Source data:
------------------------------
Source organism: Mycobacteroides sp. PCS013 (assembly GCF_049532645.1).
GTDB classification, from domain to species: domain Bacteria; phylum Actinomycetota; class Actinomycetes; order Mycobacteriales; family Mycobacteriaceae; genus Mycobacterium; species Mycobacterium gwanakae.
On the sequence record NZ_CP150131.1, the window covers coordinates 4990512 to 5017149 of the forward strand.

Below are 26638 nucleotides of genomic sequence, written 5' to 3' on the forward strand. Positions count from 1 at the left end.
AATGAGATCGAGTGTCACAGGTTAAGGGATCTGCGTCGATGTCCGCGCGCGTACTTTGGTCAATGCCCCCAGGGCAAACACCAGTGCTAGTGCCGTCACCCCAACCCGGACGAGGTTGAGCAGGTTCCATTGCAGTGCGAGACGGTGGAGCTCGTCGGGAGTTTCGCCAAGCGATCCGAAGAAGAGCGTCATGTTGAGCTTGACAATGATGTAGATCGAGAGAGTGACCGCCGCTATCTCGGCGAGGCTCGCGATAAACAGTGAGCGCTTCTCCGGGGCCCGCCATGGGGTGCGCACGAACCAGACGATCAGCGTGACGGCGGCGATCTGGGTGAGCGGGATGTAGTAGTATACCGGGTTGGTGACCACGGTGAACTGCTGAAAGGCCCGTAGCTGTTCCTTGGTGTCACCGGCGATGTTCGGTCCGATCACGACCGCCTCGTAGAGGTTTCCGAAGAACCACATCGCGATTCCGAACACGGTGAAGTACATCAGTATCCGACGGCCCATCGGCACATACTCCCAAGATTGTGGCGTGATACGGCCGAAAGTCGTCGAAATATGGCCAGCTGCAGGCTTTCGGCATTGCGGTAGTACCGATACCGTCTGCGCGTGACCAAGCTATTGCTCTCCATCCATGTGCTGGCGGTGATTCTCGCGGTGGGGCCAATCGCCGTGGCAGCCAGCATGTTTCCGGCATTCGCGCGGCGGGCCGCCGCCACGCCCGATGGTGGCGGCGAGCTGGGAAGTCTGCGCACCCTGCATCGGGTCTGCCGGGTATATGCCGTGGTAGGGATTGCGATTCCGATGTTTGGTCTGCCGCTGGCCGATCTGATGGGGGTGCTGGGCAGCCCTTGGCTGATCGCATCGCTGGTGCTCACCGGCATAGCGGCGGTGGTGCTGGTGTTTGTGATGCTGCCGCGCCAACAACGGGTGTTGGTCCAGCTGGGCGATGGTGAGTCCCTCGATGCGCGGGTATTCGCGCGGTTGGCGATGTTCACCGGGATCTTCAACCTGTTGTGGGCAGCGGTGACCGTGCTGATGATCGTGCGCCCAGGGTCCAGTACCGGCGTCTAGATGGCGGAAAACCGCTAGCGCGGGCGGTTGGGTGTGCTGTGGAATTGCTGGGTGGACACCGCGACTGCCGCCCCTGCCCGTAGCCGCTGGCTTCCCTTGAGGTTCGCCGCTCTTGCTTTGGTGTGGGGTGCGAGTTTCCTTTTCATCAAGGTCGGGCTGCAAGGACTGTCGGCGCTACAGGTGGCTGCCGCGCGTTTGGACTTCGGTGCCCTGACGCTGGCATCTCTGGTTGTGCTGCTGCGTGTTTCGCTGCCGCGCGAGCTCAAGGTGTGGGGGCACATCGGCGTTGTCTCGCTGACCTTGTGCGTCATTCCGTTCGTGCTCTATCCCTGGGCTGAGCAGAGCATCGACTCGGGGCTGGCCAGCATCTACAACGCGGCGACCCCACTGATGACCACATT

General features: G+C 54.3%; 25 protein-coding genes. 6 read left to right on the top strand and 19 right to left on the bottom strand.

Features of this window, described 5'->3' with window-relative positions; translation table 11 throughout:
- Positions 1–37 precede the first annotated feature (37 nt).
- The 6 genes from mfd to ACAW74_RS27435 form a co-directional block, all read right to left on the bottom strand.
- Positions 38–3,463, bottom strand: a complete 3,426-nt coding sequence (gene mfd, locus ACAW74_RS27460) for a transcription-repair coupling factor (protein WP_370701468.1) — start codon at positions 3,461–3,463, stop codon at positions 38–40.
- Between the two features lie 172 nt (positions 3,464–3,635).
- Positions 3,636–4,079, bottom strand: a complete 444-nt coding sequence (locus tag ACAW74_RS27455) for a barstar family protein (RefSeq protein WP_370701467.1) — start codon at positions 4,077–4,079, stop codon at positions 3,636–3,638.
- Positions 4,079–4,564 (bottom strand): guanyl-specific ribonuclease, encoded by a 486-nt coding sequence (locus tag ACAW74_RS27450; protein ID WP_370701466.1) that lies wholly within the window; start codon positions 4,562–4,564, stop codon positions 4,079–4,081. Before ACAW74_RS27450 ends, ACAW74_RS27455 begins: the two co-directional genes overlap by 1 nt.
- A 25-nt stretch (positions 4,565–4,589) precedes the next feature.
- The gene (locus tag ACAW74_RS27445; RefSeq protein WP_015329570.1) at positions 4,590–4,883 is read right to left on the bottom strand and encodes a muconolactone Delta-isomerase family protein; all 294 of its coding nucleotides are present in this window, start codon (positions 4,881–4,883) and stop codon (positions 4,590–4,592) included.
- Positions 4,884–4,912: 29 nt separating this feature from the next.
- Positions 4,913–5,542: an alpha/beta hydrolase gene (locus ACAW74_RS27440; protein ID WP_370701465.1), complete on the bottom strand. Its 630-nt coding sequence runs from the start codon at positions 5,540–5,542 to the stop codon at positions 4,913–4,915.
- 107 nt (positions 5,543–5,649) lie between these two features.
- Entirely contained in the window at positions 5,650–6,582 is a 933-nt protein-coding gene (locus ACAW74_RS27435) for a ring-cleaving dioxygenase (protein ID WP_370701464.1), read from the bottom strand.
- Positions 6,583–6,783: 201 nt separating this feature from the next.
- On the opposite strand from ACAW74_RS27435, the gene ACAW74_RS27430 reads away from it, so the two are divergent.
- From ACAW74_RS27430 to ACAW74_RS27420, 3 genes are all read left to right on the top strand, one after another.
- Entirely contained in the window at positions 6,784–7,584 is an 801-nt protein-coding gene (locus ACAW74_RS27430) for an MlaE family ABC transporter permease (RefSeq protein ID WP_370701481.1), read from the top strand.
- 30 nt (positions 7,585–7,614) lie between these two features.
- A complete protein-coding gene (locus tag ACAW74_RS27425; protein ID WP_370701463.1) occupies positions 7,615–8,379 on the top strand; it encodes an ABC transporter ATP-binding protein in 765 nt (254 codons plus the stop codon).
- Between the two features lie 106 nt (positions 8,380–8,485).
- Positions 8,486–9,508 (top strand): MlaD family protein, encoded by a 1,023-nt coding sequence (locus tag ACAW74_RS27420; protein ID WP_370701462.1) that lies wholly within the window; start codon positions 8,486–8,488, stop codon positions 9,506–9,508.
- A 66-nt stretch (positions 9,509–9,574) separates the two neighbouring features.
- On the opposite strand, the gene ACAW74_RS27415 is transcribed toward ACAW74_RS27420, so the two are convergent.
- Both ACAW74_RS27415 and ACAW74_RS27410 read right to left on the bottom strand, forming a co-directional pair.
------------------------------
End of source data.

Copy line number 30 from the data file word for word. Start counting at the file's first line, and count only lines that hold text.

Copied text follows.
- Both ACAW74_RS27415 and ACAW74_RS27410 read right to left on the bottom strand, forming a co-directional pair.